January 14 is another Russian New Year! Russians do love holidays!  This strange holiday goes back to the beginning of the 20th century. It actually has to do with the fact that Russia is mostly Orthodox, not Catholic, and with the lenght of the solar year. I oversimplified the explanation below, and I apologize for that, but it was done only to save your time and energy. If you want exact scientific facts, you may refer to Wikipedia and type "Gregorian calendar". It was Pope Gregory XIII who decreed the new Gregorian calendar on 24 February 1582.In the new calendar, the length of the solar calendar was calculated more precisely. The Julian calendar which had been in use before did not account for that. As a result, the calendar had been slowly drifting backwards (if we still used this calendar, in 20-30 thousand years winter would begin in June in the northern hemisphere). In 1582, when it was decided to switch to the Gregorian calendar, the drift was already accounted for 10 days. Thus, people had to adjust their calendars the whole 10 days ahead. It was just like we adjust our click twice a year. October 4, 1582, the last day of the Julian calendar was followed by October 15, 1582, the first day of the Gregorian calendar. However, quite a few countries decided to continue using the old calendar. They were mainly non-Catholic countries. The last European country adopted the new Catholic invention only in 1923, and before that it was often necessary to indicate two dates, both in Julian and Gregorian calendars, to mention some events correctly. (for example, "10/21 February 1751/52").  The new Gregorian calendar had been adopted by most Western countries by the 18th century. Russia was Orthodox, rural and old-fashioned in some ways during that time, so it switched to the Gregorian calendar in 1918.  It was not the last country, however. The last one was Greece in 1923. In 1918 the difference between the two calendars was already 13 days, so Russian people had to adjust their calendars 13 days ahead. The result was that January 1st became January 14. Thus, you see that January 14 used to be the New Year and is still being celebrated as the "Old Style New Year". Western countries have already forgotten the time when both the new style and old style were used concurrently, but for the Russians it happened not so long ago, and  "Old Style New Year" is the echo of the Julian calendar.  This is not an official holiday, and even not all people celebrate it. However, for most people it is a nice opportunity to meet friends and have a good time. The celebration is much quieter and smaller than that of the real New Year and the importance of the holiday is decreasing as years go by, unfortunately.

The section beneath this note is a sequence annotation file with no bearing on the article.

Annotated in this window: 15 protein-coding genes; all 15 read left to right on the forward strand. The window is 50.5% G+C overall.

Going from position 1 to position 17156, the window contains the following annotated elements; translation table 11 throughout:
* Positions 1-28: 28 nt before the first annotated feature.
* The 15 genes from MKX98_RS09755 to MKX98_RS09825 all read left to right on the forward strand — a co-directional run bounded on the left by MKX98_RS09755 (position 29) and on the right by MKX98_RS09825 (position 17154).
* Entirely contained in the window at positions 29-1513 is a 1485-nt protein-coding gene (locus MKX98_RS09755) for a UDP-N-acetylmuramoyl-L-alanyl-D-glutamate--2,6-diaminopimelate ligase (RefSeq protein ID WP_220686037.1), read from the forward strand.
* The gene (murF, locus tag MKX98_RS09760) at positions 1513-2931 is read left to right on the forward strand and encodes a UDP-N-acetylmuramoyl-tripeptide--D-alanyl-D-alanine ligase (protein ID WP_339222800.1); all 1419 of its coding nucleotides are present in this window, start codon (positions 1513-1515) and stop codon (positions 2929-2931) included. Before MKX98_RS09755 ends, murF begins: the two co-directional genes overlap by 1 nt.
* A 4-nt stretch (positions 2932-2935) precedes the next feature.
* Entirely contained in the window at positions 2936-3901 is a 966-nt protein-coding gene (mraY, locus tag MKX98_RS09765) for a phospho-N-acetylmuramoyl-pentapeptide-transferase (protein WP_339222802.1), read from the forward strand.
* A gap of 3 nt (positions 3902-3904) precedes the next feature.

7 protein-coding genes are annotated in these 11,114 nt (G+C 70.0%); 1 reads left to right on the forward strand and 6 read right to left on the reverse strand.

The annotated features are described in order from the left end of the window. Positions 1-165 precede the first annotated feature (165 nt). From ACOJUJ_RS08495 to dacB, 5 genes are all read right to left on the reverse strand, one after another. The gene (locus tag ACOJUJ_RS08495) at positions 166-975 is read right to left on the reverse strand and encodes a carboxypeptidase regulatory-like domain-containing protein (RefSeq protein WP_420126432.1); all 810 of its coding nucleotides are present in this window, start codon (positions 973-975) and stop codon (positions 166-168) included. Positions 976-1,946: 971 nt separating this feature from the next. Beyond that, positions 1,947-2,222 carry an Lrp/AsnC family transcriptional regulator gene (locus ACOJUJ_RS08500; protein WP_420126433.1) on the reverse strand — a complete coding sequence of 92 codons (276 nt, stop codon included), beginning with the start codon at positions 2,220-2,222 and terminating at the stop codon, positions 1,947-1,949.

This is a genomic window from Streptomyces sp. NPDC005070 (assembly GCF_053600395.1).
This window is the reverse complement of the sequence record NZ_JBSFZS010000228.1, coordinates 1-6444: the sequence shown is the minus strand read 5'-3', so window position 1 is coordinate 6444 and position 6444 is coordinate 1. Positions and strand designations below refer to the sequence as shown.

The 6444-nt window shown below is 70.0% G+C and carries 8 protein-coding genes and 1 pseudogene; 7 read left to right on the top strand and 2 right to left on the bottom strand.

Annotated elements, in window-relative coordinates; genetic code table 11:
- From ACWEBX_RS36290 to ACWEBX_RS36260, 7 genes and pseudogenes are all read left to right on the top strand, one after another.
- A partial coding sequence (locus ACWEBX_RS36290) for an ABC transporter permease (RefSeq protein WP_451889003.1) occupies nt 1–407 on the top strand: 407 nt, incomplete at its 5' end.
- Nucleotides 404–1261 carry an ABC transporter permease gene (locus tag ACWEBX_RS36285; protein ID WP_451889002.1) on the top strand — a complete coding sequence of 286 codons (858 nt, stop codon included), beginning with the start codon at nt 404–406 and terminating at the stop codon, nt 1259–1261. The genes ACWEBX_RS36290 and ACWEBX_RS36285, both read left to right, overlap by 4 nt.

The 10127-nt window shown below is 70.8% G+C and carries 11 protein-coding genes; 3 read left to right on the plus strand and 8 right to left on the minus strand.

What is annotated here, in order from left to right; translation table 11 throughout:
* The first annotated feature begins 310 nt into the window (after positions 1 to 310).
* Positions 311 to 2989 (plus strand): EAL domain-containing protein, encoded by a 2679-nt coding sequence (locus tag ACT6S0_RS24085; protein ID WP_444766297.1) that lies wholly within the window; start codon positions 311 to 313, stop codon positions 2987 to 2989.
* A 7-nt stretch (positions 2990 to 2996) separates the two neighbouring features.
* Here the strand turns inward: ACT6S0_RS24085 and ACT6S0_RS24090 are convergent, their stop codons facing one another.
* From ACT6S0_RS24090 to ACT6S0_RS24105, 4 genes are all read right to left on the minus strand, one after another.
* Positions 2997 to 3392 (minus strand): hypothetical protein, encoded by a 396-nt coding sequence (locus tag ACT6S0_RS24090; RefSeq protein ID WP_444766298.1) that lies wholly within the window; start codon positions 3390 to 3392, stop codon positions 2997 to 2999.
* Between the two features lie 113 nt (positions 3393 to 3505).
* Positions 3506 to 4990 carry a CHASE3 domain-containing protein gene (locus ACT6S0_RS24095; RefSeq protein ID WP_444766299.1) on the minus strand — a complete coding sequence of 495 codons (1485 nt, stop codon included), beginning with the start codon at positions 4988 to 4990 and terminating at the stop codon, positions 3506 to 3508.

Saint Valentine’s Day, February 14. Nowadays this holiday is popular not only in America, but also in Russia. Of course it is not an official holiday. Just as in the other parts of the world this romantic holiday gives us a chance to say "I love you" to our beloved. Russians send valentines to their sweethearts, exchange small romantiс gifts, flowers. One of the nicest traditions is to use heart-shaped things on this day.

FatherLand Defender’s Day takes place on February 23. This holiday came to us from the Soviet times. It has been renamed several times. At first it was known as The Red Army Day, because the Red Army was created on February, 23rd, 1918. Later on it transformed into the Soviet Army Day. All Soviet men were liable to military service, so it was only logical to congratulate all men on this holiday and not only the military men. After the Soviet time had ended, the holiday was renamed into  "FatherLand Defender's Day" and just the same, celebrates all men regardless of age or occupation.